The hon. Gentleman is right, to the extent that we must not be complacent about our manufacturing performance. I would not claim for one minute that we are yet as good at manufacturing as the best in the world; what I will say is that, since 1979, we have made significant progress in narrowing the gap that widened so dramatically under the last Labour Government, when our manufacturing output fell and our manufacturing productivity growth was lower than that of any other major industrialised country.

Is not one of the factors that encourage manufacturing industry in this country the Government's hacking away at red tape? Does not that compare very favourably with what is happening on the continent, where red tape is growing like a triffid—particularly given the requirements of the social chapter, which Opposition Members would like to impose on this country?

I entirely agree. Although Opposition Members often speak the language of free and open markets nowadays—supposedly—in practice they are still old-fashioned interventionists and protectionists. Most of them are, anyway. That is manifested by the Labour party's dishonest minimum wage policy. It is doubly dishonest. It pretends to the less well-off that there is some easy, cost-free way of raising their wages without increasing their productivity, and it does not have the guts or the honesty to tell the low paid at what level it would set the minimum wage. Nor do we know how many of those low paid people would be not low paid, but not paid at all.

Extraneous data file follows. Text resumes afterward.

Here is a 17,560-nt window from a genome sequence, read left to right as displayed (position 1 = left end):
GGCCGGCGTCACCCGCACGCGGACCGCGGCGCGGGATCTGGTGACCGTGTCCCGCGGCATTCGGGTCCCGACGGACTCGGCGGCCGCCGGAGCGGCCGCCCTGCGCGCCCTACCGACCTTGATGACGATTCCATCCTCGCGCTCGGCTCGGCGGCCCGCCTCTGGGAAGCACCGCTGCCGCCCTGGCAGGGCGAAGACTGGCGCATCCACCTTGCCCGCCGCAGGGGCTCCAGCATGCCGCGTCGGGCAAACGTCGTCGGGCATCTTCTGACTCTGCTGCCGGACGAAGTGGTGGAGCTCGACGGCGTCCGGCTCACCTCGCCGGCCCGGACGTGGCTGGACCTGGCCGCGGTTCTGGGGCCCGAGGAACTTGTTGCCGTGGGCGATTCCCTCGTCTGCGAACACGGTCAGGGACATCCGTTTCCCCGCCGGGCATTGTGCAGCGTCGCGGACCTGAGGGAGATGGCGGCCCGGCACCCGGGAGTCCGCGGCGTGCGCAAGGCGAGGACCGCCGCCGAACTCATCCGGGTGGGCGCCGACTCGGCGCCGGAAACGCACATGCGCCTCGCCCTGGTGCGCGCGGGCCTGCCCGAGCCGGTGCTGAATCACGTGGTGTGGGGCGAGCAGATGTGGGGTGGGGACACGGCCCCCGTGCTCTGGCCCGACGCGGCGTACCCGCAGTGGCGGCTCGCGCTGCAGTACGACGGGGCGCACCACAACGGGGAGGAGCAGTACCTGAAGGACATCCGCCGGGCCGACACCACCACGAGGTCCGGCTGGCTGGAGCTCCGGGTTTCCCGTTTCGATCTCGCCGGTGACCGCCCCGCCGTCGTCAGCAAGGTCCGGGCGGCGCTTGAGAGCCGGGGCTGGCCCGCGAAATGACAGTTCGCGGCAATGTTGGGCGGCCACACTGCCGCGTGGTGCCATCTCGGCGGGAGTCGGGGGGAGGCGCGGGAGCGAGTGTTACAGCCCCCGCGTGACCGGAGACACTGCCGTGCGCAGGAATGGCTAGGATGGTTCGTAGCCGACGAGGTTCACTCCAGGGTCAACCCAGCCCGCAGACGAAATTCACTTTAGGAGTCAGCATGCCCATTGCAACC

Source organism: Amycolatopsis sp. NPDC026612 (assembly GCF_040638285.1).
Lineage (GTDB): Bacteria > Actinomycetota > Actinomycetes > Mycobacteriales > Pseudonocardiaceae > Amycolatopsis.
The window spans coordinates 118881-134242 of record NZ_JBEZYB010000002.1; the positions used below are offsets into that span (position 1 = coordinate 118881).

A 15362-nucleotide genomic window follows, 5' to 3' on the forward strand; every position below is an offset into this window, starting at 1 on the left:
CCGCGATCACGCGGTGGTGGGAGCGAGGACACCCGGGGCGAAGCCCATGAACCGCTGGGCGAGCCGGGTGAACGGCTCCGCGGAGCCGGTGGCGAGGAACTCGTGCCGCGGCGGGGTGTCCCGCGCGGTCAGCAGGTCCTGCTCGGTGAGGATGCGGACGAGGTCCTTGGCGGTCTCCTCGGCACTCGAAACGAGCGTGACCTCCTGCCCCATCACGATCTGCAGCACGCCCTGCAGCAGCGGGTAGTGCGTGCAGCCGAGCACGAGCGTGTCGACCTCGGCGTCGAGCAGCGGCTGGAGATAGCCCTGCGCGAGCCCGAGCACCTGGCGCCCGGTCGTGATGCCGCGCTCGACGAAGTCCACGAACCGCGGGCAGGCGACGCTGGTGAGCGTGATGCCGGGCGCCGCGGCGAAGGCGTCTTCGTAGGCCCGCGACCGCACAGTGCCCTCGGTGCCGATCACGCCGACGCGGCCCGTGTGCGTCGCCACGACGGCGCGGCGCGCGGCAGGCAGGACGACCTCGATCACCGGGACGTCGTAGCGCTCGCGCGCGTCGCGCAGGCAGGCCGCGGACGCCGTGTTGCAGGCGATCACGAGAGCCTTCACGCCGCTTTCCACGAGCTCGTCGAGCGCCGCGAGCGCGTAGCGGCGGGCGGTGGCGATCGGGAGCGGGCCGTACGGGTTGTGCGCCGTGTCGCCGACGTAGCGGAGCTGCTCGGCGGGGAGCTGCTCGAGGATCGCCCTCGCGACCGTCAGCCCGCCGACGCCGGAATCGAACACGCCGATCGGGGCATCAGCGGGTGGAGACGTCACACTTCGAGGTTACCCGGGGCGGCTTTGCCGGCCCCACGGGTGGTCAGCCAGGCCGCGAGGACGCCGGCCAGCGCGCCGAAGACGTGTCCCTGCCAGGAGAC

Insurance Market


To ask the President of the Board of Trade when he last met the council of Lloyd's to discuss the operation of the insurance market. [36081]

I last met the chairman of Lloyd's on 2 July.

In his conversations with Lloyd's, has the Minister taken the opportunity to discuss its concerns about its inability to cover some of the effects of global warming, particularly storm and flood damage in the American east? Will he discuss those matters with the Secretary of State for the Environment, who is busy telling us that he is saving the world's ecology while Britain's great insurance centre seems to expect that it will be unable to cover a recurrence of the disasters in 1987 to 1992 that caused some of the problems that it is busy trying to unravel?

Lloyd's has a well-deserved reputation for specialist cover provision, and its international business has always been innovative and usually well able to cope with unusual demands. That is not to say that every specific cover policy is necessarily commercial or that it must be able to cover every incident that arises. Those are matters for Lloyd's. I will be happy to take them up when I next meet the chairman, but they are essentially for the commercial judgment of Lloyd's, which has, by and large, a pre-eminent reputation in providing such cover internationally.

Fifty-one Lloyd's names were Members of Parliament. One was a Labour Member and 50 were Tory. The one Labour Member got out and did not lose a penny. The 50 Tories who stayed in lost their shirts. What does that tell us about who best knows the City and who can best run the country? I thank the hon. Gentleman for that sedentary intervention. The cheque is in the post.

The Minister has referred to the deserved reputation of Lloyd's, but was it not obscene that £88,000 million was lost between 1988 and 1992, which caused many a name severe hardship? Is it not right, however, that the Equitas plan proposed by Lloyd's should be given fair wind and support, and that, on the back of its success, we should have proper independent regulation of Lloyd's so that the obscene losses of the past cannot be repeated? In that context, and in the context of friendship and amity, if the Government wish to introduce an independent regulatory framework between now and the general election, the Opposition would give it a sympathetic examination.